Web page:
Pharmacologic Weight Loss Therapy

Weight loss drugs approved by the U.S. Food and Drug Administration (FDA) may be useful as an adjunct to diet and physical activity for patients with a BMI ≥ 30 and without concomitant obesity-related risk factors or diseases. Drug therapy may also be useful for patients with a BMI ≥ 27 who also have concomitant obesity-related risk factors or diseases. The FDA approved medications are intended to assist obese and overweight Americans who have been unsuccessful in getting their weight under control with diet and exercise.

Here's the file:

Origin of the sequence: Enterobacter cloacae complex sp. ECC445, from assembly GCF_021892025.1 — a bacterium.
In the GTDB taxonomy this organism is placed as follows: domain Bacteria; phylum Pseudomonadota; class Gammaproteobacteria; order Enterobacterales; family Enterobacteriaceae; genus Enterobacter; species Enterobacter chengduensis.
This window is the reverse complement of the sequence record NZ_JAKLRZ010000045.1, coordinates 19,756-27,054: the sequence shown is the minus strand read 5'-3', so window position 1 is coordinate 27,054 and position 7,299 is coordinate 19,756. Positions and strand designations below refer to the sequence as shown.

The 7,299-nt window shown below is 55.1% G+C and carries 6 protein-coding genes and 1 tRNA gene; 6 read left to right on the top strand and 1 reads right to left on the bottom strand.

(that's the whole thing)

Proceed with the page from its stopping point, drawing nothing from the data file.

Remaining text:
Short-term weight loss medications are indicated as adjunct therapy in a regimen of weight reduction based on exercise, behavioral modification and caloric restriction.

Long-term weight loss medication may be required for the rest of a patient's life to augment weight loss from diet and behavioral changes.

Placebo-controlled studies indicate that a statistically significant proportion of the patients benefit from the addition of weight loss medication to a low energy diet and exercise regimen. These studies also indicate that many patients are unable to complete these studies. Most patients will have intermittent success with weight loss. For these patients surgery may be an appropriate means of safe weight loss.